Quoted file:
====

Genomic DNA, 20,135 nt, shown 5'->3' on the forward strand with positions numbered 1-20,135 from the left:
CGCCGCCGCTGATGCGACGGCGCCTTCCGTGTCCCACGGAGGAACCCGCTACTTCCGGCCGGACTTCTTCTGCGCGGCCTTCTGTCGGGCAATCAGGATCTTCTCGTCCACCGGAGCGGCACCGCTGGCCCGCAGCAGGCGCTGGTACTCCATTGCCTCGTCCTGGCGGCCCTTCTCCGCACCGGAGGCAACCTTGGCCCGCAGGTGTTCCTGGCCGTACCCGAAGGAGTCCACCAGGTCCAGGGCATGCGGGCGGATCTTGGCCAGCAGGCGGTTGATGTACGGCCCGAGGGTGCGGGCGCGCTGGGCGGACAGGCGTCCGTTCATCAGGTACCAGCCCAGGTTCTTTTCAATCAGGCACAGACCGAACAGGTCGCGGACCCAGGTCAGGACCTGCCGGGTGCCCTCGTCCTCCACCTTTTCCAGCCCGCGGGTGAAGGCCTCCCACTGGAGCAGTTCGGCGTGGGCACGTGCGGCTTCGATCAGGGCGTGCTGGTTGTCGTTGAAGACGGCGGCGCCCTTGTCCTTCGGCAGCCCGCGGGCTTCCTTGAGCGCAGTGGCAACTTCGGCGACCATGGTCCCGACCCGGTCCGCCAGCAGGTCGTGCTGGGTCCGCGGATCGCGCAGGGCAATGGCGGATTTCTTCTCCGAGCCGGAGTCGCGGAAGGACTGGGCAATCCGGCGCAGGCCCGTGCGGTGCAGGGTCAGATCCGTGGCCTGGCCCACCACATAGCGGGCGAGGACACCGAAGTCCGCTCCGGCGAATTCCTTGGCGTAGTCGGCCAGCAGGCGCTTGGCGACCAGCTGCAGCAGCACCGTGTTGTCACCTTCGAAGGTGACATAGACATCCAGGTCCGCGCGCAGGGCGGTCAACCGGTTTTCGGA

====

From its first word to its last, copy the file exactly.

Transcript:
Genomic DNA, 20,135 nt, shown 5'->3' on the forward strand with positions numbered 1-20,135 from the left:
CGCCGCCGCTGATGCGACGGCGCCTTCCGTGTCCCACGGAGGAACCCGCTACTTCCGGCCGGACTTCTTCTGCGCGGCCTTCTGTCGGGCAATCAGGATCTTCTCGTCCACCGGAGCGGCACCGCTGGCCCGCAGCAGGCGCTGGTACTCCATTGCCTCGTCCTGGCGGCCCTTCTCCGCACCGGAGGCAACCTTGGCCCGCAGGTGTTCCTGGCCGTACCCGAAGGAGTCCACCAGGTCCAGGGCATGCGGGCGGATCTTGGCCAGCAGGCGGTTGATGTACGGCCCGAGGGTGCGGGCGCGCTGGGCGGACAGGCGTCCGTTCATCAGGTACCAGCCCAGGTTCTTTTCAATCAGGCACAGACCGAACAGGTCGCGGACCCAGGTCAGGACCTGCCGGGTGCCCTCGTCCTCCACCTTTTCCAGCCCGCGGGTGAAGGCCTCCCACTGGAGCAGTTCGGCGTGGGCACGTGCGGCTTCGATCAGGGCGTGCTGGTTGTCGTTGAAGACGGCGGCGCCCTTGTCCTTCGGCAGCCCGCGGGCTTCCTTGAGCGCAGTGGCAACTTCGGCGACCATGGTCCCGACCCGGTCCGCCAGCAGGTCGTGCTGGGTCCGCGGATCGCGCAGGGCAATGGCGGATTTCTTCTCCGAGCCGGAGTCGCGGAAGGACTGGGCAATCCGGCGCAGGCCCGTGCGGTGCAGGGTCAGATCCGTGGCCTGGCCCACCACATAGCGGGCGAGGACACCGAAGTCCGCTCCGGCGAATTCCTTGGCGTAGTCGGCCAGCAGGCGCTTGGCGACCAGCTGCAGCAGCACCGTGTTGTCACCTTCGAAGGTGACATAGACATCCAGGTCCGCGCGCAGGGCGGTCAACCGGTTTTCGGA